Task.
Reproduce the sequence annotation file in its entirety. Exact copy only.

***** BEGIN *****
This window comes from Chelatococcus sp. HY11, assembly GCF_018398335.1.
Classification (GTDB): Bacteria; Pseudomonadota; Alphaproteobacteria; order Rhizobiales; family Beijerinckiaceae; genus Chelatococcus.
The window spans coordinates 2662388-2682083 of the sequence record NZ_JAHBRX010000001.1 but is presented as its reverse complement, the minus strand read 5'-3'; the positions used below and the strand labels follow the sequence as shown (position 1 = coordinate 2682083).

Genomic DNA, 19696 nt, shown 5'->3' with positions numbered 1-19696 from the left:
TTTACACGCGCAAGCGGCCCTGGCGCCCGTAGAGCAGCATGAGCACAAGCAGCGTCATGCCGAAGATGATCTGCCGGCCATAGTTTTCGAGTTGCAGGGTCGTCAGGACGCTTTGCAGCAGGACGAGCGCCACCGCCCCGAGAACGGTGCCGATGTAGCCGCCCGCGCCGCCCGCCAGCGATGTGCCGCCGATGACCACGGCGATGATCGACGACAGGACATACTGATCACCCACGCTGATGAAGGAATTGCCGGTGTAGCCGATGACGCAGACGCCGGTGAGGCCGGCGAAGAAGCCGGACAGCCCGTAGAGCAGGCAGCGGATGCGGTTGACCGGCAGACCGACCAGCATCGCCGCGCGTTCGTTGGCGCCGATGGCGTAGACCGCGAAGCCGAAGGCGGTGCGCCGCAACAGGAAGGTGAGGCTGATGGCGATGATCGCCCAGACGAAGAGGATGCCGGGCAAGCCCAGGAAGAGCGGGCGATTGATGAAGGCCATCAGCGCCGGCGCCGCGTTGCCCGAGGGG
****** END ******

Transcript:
This window comes from Chelatococcus sp. HY11, assembly GCF_018398335.1.
Classification (GTDB): Bacteria; Pseudomonadota; Alphaproteobacteria; order Rhizobiales; family Beijerinckiaceae; genus Chelatococcus.
The window spans coordinates 2662388-2682083 of the sequence record NZ_JAHBRX010000001.1 but is presented as its reverse complement, the minus strand read 5'-3'; the positions used below and the strand labels follow the sequence as shown (position 1 = coordinate 2682083).

Genomic DNA, 19696 nt, shown 5'->3' with positions numbered 1-19696 from the left:
TTTACACGCGCAAGCGGCCCTGGCGCCCGTAGAGCAGCATGAGCACAAGCAGCGTCATGCCGAAGATGATCTGCCGGCCATAGTTTTCGAGTTGCAGGGTCGTCAGGACGCTTTGCAGCAGGACGAGCGCCACCGCCCCGAGAACGGTGCCGATGTAGCCGCCCGCGCCGCCCGCCAGCGATGTGCCGCCGATGACCACGGCGATGATCGACGACAGGACATACTGATCACCCACGCTGATGAAGGAATTGCCGGTGTAGCCGATGACGCAGACGCCGGTGAGGCCGGCGAAGAAGCCGGACAGCCCGTAGAGCAGGCAGCGGATGCGGTTGACCGGCAGACCGACCAGCATCGCCGCGCGTTCGTTGGCGCCGATGGCGTAGACCGCGAAGCCGAAGGCGGTGCGCCGCAACAGGAAGGTGAGGCTGATGGCGATGATCGCCCAGACGAAGAGGATGCCGGGCAAGCCCAGGAAGAGCGGGCGATTGATGAAGGCCATCAGCGCCGGCGCCGCGTTGCCCGAGGGG